When I called the office, embarrassed, asking for an appointment to check for an ear infection despite M having no discernible symptoms, I was told, “Come on in today. We’ll squeeze you in. Moms just know.” M did have an ear infection. When I told Dr. Pickens that I was at the end of my rope with how long M took to eat her meals, he didn’t tell me to suck it up. Instead, he referred her to a speech therapist. She ended up benefitting immensely from feeding therapy. When J persisted in needing a nebulizer for years after her bout of RSV, the doctors avoided labeling her as asthmatic despite her need for asthma meds, predicting that her lungs would eventually outgrow the burden of that label. They did.

Linda has been tireless in pursuing referrals and dealing with insurance. My daughters’ military coverage is wonderful in that we have to pay very little for the best care, but the insurance paperwork is a nightmare and we’ve been lost in the system many a time. I’ve rarely had to step in, and only then when the company refuses to work with Linda. I’m so grateful not have to constantly battle insurance, instead focusing on raising my girls.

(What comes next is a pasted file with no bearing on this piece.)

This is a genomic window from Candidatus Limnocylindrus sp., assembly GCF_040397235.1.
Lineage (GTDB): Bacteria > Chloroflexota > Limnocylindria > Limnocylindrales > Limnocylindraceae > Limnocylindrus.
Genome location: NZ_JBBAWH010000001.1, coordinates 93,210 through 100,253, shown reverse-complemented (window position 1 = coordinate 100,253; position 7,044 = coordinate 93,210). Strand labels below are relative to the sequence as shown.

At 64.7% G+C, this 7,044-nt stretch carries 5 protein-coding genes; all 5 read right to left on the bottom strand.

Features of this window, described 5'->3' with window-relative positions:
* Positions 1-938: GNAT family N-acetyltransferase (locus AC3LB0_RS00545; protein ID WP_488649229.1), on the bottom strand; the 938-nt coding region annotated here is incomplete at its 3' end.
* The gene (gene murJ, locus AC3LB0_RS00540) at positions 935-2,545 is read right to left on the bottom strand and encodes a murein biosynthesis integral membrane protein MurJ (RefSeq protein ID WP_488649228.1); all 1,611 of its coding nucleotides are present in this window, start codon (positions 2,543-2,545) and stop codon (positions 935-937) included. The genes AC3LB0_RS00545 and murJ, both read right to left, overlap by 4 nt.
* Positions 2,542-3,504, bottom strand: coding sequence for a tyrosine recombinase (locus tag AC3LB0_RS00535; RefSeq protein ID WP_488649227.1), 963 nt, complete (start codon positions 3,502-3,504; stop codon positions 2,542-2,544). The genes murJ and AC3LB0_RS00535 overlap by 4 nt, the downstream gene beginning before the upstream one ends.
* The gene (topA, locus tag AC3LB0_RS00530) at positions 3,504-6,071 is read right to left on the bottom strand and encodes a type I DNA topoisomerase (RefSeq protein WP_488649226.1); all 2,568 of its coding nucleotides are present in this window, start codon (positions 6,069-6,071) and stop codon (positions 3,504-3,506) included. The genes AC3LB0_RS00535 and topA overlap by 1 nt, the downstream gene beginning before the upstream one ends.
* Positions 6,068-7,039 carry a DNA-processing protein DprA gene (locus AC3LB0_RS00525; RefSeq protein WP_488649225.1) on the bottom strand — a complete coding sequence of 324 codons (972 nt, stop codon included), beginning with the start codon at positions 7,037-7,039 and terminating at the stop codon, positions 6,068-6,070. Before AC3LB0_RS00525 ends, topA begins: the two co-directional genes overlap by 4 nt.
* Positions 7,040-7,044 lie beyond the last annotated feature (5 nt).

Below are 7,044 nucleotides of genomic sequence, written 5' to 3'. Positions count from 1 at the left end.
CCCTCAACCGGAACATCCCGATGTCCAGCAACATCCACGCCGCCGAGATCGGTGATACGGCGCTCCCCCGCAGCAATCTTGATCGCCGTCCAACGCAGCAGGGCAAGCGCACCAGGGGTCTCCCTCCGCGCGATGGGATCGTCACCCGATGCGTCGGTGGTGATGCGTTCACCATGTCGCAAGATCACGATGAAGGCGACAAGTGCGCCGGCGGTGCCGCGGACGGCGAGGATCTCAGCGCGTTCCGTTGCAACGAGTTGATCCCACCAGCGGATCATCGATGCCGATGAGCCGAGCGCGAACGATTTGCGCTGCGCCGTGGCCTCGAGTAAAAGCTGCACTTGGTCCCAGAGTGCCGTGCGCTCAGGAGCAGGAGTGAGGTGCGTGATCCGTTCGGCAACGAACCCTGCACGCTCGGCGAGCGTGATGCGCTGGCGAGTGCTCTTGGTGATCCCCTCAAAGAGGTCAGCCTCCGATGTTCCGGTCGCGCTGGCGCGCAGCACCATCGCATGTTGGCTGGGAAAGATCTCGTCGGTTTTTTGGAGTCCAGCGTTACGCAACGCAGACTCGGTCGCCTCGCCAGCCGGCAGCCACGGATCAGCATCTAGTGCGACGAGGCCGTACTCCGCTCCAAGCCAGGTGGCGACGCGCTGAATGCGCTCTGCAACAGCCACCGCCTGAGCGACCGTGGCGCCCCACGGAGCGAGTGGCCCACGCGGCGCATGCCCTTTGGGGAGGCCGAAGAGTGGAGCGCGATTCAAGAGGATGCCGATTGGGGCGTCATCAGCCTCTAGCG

My favourite example of how well we’ve been treated by Chisholm Trail is this: After we’d been living in El Paso for nearly a year, I called them to see whether we could reestablish them as my daughters’ primary care provider after we completed my post-divorce move back to Central Texas. I introduced myself and didn’t even have to mention the girls’ names before Liz said, “Their birthday is coming up, isn’t it? Let’s get you scheduled for their annual checkup.” Not only did she know who I was and who my kids were, she knew their birthday. After a year of being unable to secure medical care for my children at Fort Bliss, I cried with relief at the prospect of coming home to “my” doctors.

My Advice on Finding Your Perfect Medical Provider